# Product idea: Abomination Vaults flip mat set.

### Abomination Vaults

How about this? A set of 5 extra large flip Mats in a boxed set. Each side has a different level of the dungeon so you don't have to draw it out. 5 mats for the 10 levels. Maybe another mar with cemetery and cave area. Charge like 100 bucks. I think it will sell good. I know they'd have to be big Mats.

Dear lord in heaven yes. I came to this section precisely to figure out how on earth I'm going to get these gigantic maps going for my players. Printing out dozens of 8 1/2 x 11 pieces of paper seems really obnoxious and daunting (to do it right, I mean).

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CapeCodRPGer wrote:
A set of 5 extra large flip Mats in a boxed set. Each side has a different level of the dungeon so you don't have to draw it out. 5 mats for the 10 levels.

Probably closer to \$600 for those maps.

Quote:

Requests for a 1-inch-per-square map of Scarwall is the first time I did the math ages ago, but let me re-check that real quick...

et's go with the largest sized flip mat we can produce, which is a map that's 30 squares by 46 squares, with each square being 5 feet. So a single version of our most enormous map can cover an area that's 150 feet by 230 feet. For the standard size flip mat, we can do an area that's 30 by 24 squares, so 150 feet by 120 feet.

The ground floor of Scarwall is an "L" shape on its side, so let's split that into two rectangles since we don't need to map a large section of lake.

The main section of Scarwall's ground floor measures about 430 feet by 250 feet. The guest wing section measures about 320 feet by 170 feet.

So to cover the bulk of the main section, we'd need two side-by-side of that largest flip mat (which would cover an area that's 460 feet by 300 feet. To cover the guest wing section, we'd need 1.5 of those maps, so let's switch down to the standard size flip mat, which lets us cover that area with two of those (a 300 foot by 240 foot area)... although we'd lose 20 feet 4 squares) on the sides, but that can be made up by the fact that the main section is 6 squares more than it needs to be.

Which means that to cover one floor of Scarwall, you'd need four flip mats. And since it'd be best for you to be able to put those all four down side-by-side, that means that the opposite side of the flip mat wouldn't be useful, so you're talking two regular flip mats and two enormous flip mats to cover the first level of Castle Scarwall. That would be akin to the cost of one multi-pack flip mat and two enormous ones—or something like \$77.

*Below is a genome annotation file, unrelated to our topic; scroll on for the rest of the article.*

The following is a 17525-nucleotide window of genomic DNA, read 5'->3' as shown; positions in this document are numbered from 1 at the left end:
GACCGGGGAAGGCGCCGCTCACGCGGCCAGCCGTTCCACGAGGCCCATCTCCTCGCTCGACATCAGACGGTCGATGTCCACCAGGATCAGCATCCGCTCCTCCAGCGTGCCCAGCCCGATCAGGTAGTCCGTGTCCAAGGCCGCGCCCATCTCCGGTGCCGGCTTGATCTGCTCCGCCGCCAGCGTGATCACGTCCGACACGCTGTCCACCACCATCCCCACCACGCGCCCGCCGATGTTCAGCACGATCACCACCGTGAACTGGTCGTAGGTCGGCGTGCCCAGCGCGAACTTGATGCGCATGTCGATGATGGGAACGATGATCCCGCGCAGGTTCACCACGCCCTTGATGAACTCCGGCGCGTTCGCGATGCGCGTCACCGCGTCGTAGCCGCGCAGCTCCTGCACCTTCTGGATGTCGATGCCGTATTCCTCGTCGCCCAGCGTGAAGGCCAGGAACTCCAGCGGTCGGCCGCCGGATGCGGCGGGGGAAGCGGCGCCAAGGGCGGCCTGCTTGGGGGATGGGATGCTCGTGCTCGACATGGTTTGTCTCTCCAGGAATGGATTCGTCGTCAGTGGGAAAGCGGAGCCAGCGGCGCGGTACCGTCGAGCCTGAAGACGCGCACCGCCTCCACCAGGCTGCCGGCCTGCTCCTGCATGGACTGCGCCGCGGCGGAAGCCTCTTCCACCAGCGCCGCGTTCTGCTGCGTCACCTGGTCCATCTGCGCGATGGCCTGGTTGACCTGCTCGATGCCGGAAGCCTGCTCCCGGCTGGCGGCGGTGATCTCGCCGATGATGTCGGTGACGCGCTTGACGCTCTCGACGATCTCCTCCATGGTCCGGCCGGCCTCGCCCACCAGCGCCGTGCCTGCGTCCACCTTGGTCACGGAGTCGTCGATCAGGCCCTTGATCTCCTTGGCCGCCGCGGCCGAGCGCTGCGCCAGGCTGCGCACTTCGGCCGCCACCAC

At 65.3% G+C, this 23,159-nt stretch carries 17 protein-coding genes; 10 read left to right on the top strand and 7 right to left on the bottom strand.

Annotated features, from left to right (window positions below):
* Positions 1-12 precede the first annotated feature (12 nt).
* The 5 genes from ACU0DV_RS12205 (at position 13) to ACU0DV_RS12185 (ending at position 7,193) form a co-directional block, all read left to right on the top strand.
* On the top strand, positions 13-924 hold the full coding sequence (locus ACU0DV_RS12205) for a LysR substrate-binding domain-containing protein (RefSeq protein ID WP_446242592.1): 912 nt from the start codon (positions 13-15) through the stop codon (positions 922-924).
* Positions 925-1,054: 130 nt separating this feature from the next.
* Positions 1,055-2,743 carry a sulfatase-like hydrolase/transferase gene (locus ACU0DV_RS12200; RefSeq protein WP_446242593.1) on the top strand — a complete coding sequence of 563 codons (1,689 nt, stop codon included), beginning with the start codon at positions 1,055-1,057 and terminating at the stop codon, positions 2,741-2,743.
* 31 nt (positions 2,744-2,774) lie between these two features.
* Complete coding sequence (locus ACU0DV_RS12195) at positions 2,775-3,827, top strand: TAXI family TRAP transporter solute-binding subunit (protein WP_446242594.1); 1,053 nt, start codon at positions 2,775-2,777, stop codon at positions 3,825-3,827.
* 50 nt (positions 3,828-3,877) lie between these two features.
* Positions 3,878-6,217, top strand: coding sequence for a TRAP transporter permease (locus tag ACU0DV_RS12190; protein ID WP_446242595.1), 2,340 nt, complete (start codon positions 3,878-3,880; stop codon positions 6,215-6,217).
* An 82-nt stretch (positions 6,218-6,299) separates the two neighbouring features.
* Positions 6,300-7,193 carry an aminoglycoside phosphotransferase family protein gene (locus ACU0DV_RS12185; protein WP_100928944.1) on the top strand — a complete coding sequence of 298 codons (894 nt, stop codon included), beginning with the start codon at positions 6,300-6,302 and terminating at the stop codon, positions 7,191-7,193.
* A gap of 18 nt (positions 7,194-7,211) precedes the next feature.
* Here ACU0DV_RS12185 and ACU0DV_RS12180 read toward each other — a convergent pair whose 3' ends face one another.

We can publish the second floor of Scarwall on the back sides of those two enormous flipmats, and the third floor on the back of one of the regular flip mats, and the towers and roof on the back of the other flip mat.

Next you'd need the map of the caverns. That's another regular flip mat, so now the cost goes up by another 16 bucks—we're at \$93 for this adventure. We could PROBABLY fit the Barbican on the back side of that one, but the upper floors of the barbican would be tricky—we might need to move one or both of those to the map that presents Scarwall's towers and roofs.

So in all, you'd have a product that's just shy of \$100 to cover one voulme of six in Curse of the Crimson Throne. It's not a big stretch of the imagination to assume that you'd have to spend \$600 to get the maps for the entire Adventure Path.

And it's more than just a gut feeling that most folks wouldn't want to spend a hundred bucks a month to get the maps to cover their Adventure Path volumes—it's the added logistics on our side as well, where we'd have to ship and warehouse and move and handle a 500% increase to our regular flip mat work... and that doesn't even touch the impact it would have on the art and cartography side of things having to produce maps at such a larger scale.

I imagine there could be a fairly big market for anyone who can make these kinds of things for cheaply enough to make it feasible. Because it's my main issue with tabletop RPGs at this point. Like, the main impediment to playing.

As a fellow hater of drawing maps, I've tried a couple different methods as I've been running my group through this. Part of the problem is that the maps were never designed for that size... Most of the dungeon's levels would take 2 adjacent Enormous size flip-mats to print/draw. I've resorted to using Adobe to blow the map up to scale, cut it into pieces that fit on a 48"x36" print, and paying to have them done in black and white at my local FedEx Office. Level 9, however... I'm still not sure how I'm going to handle that one. Blown up to 1 inch squares, the full map for level 9 is approximately 9 feet by 7.5 feet. I might have to move the game to Roll20 just for that level alone

I'm coming to realize that it's either play online and use digital tools remotely, or you build a TV table. Everything else (other than flip-mats) is extremely underwhelming.